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Source: New Zealand Police (National News)

Use of force by New Zealand Police remains low, despite an increasingly challenging environment and increased tendency for violence towards Police officers.

The Environment and Response Annual Report 2021, released today, replaces the previously publicly available Annual Tactical Options Report (TOR), by combining it with the Annual Gun Safe Report and the Environmental Risk Scan.

It aims to provide a picture of what officers are facing on the front line, and the tactics officers are employing in the course of their work.

Tactical options include everything from empty-hand tactics, to using a firearm, to OC spray (pepper spray) and allow officers to bring about resolutions to situations with the least amount of harm.

One of the report’s key findings is that, while there was a small increase in use of force events in 2021, it continues to be extremely rare.

Just 0.23% of events attended by Police in 2021 resulted in the use of tactical options.

“This is a very small portion of the work our people do to serve their communities every day,” Assistant Commissioner: Frontline Capability, Mike Johnson says.

“Our staff are trained to use the least amount of force necessary to bring conflict to its safe resolution, which by and large is done using solid communication, without the need for use of force.”

TASERs continue to work as a de-escalation tool in situations where people present a risk of harm to themselves or others. The majority of TASER deployments – 80% – only involve presentation of the device.

Concerningly, however, are increases in risk for frontline staff. There’s been an increase in the use of vehicles as weapons against Police and more staff who were injured needed hospital level treatment in 2021, compared with the previous three years.

“Any assault on Police is unacceptable but it is particularly concerning there was an increase in officers needing hospital-level treatment. This indicates people are more willing to use serious violence against our officers.

“The safety of our people is absolutely our priority. We are acutely aware of the dangers our staff face every day and we have a strong focus on ensuring all our staff can get home safely from their shifts.

“The environment our staff are facing is ever-evolving and we need to ensure we are continuously improving our response, by updating our processes, tactical resources, and practice to keep our people and communities safe,” Assistant Commissioner Johnson says.

“The nationwide roll out of the Tactical Response Model (TRM) is one way we’re doing this. It includes ongoing tactical training for frontline staff, risk-based intelligence-led deployment, and enhanced tactical capability. The safety system is designed to ensure frontline staff are trained, equipped, and supported to keep themselves and communities safer.”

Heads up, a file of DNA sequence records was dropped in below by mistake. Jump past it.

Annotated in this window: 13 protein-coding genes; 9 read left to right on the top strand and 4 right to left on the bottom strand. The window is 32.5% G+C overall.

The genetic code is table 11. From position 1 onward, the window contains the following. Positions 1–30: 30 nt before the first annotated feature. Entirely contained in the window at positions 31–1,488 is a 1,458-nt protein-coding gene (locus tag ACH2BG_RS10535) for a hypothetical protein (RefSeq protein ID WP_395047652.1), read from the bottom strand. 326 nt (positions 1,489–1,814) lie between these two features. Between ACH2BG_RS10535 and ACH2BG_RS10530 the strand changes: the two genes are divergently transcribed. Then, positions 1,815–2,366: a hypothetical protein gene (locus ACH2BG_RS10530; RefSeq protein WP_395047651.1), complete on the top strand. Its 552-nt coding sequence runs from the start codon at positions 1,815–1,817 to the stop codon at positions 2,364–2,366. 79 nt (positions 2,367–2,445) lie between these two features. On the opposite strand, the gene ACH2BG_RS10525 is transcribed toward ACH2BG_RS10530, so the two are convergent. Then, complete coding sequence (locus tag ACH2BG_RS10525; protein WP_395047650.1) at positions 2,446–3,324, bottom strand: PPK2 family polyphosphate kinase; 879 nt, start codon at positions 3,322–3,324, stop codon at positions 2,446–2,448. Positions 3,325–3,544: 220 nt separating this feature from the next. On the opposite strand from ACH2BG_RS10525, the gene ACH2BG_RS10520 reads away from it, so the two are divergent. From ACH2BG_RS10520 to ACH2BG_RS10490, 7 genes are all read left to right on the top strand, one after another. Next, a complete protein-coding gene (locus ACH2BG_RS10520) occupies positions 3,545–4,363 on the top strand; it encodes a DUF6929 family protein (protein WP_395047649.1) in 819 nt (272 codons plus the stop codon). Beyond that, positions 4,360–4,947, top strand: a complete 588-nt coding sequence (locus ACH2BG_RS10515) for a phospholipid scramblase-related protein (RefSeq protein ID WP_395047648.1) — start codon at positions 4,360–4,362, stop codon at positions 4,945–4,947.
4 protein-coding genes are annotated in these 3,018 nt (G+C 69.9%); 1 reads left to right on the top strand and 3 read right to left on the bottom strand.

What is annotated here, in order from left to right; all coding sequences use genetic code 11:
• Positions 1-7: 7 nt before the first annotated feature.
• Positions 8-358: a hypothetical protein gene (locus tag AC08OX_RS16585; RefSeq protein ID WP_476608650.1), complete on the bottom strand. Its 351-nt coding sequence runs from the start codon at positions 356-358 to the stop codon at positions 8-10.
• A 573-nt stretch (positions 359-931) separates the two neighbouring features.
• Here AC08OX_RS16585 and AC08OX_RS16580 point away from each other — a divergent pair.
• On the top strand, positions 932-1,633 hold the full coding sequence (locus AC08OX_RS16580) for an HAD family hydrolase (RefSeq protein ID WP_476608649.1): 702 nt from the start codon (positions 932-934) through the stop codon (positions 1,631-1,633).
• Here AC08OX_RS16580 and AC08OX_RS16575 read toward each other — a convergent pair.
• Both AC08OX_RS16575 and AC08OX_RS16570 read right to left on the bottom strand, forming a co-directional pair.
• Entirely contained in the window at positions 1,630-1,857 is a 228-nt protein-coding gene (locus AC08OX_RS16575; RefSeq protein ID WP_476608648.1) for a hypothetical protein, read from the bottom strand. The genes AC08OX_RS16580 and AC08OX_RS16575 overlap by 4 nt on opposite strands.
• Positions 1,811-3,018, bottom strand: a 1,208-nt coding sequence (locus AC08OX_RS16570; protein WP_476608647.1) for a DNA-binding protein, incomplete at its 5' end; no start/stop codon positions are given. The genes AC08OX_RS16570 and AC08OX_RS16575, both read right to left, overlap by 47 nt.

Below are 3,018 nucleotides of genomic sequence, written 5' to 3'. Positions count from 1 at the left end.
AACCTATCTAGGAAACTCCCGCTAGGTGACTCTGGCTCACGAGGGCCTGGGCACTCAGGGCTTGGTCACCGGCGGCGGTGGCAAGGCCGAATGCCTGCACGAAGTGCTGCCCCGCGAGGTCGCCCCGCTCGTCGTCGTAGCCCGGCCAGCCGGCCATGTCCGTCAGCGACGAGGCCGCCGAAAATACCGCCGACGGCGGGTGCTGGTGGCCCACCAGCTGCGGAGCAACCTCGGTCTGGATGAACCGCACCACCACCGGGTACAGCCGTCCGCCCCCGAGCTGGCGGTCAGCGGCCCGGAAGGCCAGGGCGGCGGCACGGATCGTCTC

The nationwide rollout of the highly successful TRM is currently underway after a trial in 2022. It was created as part of the Frontline Safety Improvement Programme following the death of Constable Matthew Hunt during a traffic stop in Massey in June 2020.

Meanwhile, Gun Safe was created in 2019 to bring more context and detail to the incidents where Police staff encounter firearms.

While data shows an upward trend in firearms occurrences and offences over time, the rate of offences per 100 frontline staff has remained static, with staff numbers gradually increasing over the last seven years.

In 2021 itself there was as slight decrease in the number of both firearms occurrences and offences compared to 2020. However, there was an increase in firearms presentations against Police, although the report finds this is possibly an anomaly, since provisional 2022 data indicates a return to previous lower levels. The number of firearms discharges at police has not increased.

In 2021, Māori accounted for over half of all TOR events and over half of all offences of assaulting Police.

Assistant Commissioner Johnson says Police is committed to improving outcomes for Māori.

“Unfortunately, Māori are over-represented in the criminal justice system as both offenders and victims – sadly this is also reflected in the tactical options reporting each year.

“As an organisation we’ve strengthened our commitment to Māori, Te Tiriti o Waitangi, and iwi Māori relationships, through the development of the Te Huringa o Te Tai strategy.

“This strategy was developed in partnership with iwi Māori to address our joint concerns and reduce victimisation, offending, road fatalities and injuries among Māori.

“We work alongside iwi and other partners – both in government and in our communities – to ensure individuals and whānau are able to access the support they need to prevent both offending and victimisation.”

The Environment and Response Annual Report 2021 can be found on the New Zealand Police website.

Data for 2022 is expected to be released later this year.


Issued by Police Media Centre